There is an ever growing desire for nature in our homes. Filling domestic spaces with plants, flowers and shrubs is a well-established trend but one that the pandemic – and the renewed relationship with our four walls – has made even more widespread.
Even when it comes to decorations, therefore, juxtaposing or comparing what man creates and the authenticity of greenery and bestiaries is increasingly appreciated. In fabrics, on wallpapers, to animate objects and images with patterns and organic materials or that reproduce landscapes.
Our photo shoot, which contextualizes the new proposals of outdoor furniture, plays with shadows and chromatic overlaps, proposing through the styling that dualism already mentioned between nature and artifice: the photos of plants and flowers have been changed in color and each flower corresponds to the furnishings on colored backgrounds. The result is an imaginary landscape that transmits energy and positivity. Because the houses we live in the best are those designed to give us positivity every day.
From the top, Trampoline chair, designed by Patricia Urquiola for Cassina, with structure in stainless steel, handwoven with polypropylene and nylon cord with mélange finish, covered in entirely recyclable polyester yarn made with 100% recycled PET, exclusively developed by Reviva. Cannolè chair by Anton Cristell and Emanuel Gargano for Emu, structure in galvanized steel tubing coated in red with polyurethane rubber cushions.
Fynn chair by GamFratesi for Minotti in solid teak, entirely made by hand, with rounded and slightly curved armrest and woven cord with wicker effect in the Fango color, and padded cushion. Borea, designed by Piero Lissoni for B&B Italia is a table with base in coated steel rod and top in volcanic stone in ocean blue rectangular tiles, whose glazing is obtained with material salvaged from computer or video monitors, applied directly on the stone.
Club Net chair designed by Kettal Studio, stackable, in aluminium tubing, available in 30 colors, Bela Rope in 18 hues and Terrain Laminate fabrics in 34 variants, by Kettal. Sipario modular divider in Terra-color recycled plastic in a matte finish, with self-watering planter; the asymmetrical wide-mesh design permits creation of various configurations and optical effects (in the photo, three overlaid modules), designed by Raffaello Galiotto for Nardi.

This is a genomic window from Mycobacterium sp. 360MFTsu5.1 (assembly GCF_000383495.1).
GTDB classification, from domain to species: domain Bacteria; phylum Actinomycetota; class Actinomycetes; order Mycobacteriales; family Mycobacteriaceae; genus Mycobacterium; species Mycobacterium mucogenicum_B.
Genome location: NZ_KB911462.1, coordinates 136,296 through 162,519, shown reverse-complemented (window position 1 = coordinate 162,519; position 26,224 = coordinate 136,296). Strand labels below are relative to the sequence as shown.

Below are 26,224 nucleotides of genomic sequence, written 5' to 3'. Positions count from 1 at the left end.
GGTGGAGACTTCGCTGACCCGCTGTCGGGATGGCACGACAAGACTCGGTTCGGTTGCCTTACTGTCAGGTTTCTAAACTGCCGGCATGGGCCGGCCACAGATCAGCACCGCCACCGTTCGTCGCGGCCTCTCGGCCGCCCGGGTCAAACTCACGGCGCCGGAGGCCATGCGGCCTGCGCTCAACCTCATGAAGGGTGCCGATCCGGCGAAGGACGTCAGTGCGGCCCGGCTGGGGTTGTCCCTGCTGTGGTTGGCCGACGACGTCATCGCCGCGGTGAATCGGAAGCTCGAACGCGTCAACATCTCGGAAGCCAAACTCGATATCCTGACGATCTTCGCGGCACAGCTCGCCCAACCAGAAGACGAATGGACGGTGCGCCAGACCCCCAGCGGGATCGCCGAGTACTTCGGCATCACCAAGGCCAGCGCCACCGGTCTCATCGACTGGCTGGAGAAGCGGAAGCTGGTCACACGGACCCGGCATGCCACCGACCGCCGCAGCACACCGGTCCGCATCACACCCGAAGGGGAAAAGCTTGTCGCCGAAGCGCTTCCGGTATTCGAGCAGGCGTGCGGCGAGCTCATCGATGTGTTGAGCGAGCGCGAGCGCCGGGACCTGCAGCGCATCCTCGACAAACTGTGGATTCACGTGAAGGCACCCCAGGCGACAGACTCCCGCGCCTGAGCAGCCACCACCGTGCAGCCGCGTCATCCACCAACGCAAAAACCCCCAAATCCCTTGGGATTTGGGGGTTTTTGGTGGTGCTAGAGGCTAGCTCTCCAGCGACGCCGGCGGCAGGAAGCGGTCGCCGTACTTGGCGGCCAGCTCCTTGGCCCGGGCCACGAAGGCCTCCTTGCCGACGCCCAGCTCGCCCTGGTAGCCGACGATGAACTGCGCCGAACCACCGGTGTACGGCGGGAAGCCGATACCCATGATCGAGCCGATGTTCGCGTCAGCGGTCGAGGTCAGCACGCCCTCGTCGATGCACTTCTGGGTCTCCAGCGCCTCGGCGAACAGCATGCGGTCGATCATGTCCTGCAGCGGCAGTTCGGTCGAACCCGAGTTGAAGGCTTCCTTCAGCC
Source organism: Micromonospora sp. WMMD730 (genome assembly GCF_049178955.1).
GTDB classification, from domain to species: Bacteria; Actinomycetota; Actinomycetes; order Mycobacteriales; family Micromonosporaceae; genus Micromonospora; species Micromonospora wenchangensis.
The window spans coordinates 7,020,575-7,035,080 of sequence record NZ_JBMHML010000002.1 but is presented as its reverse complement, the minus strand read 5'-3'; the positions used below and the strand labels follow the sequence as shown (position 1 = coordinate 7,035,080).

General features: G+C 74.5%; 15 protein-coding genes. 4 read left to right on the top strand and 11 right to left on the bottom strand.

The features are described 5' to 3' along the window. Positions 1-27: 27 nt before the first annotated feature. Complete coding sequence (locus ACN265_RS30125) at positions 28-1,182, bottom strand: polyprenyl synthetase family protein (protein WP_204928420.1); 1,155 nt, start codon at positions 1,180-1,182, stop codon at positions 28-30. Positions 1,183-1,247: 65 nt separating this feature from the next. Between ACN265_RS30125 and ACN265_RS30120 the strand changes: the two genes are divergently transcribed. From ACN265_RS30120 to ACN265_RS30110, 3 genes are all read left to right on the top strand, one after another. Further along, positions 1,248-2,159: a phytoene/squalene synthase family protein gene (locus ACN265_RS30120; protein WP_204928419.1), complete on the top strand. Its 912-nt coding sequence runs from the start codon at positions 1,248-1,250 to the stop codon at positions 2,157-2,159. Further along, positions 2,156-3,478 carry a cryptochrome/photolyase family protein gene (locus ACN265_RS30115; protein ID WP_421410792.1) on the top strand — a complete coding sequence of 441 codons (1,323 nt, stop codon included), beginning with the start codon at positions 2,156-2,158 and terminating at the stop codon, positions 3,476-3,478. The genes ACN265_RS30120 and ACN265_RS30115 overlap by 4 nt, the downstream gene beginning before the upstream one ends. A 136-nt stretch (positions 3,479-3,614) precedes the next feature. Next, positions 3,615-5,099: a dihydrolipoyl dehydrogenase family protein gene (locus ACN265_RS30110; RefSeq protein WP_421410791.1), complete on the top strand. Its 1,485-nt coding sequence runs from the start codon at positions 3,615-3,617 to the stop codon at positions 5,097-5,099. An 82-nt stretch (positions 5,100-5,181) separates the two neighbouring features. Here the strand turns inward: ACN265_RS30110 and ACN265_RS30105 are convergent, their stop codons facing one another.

From the top, BM45701, folding chair designed in the 1960s by Børge Mogensen for Carl Hansen & Søn, in solid teak with seat in Sunbrella fabric, resistant to weathering. Solare cordless floor lamp with truncated conical form, in stainless steel and teak, with LED light source recharged by solar panels and dimmer, by Unopiù. Strappy, chaise longue with footrest, in coated stainless steel tubing; padded belting and cushion covered in fabric or eco-leather, designed by Kris Van Puyvelde for Royal Botania.
From top, Argo designed by ps+a Palomba Serafini Associati for Talenti, love seat with ample back joined to the armrests, in woven synthetic cord with curved wooden feet external to the structure, filled with quick dry foam. Panarea lounge chair in terracotta color, with structure in steel tubing, ample seat, high back in handwoven polypropylene cord and water-repellent cushioning, by Pedrali.
From the top, Gina cot designed by Piero Lissoni for Janus et Cie, in aluminium and handwoven greige-color synthetic cord. Picnic, a redesign of the classic folding beach chair: lighter and stronger, it has a structure in pink coated aluminium and ergonomic plastic fabric in the same color, by Diabla. Straight On, modular component in flexible and recyclable polyurethane foam, available in 27 colors, designed by Jorge Herrera for Cridea.
Ontario, sofa by Antonio Citterio for Flexform, with structure in thick iroko slats and separators in die-cast metal; the steel frame keeps the unit raised off the ground, while the back cushions have the characteristic roll cushion resting on the structure. Levante rectangular table with wide framed teak staves, available in two sizes, designed by Piero Lissoni for Roda.
Image processing Paolo Riolzi and Anna Arzuffi. All the photos in the boxes are part of the project The Glimpse by Carolina Trabattoni.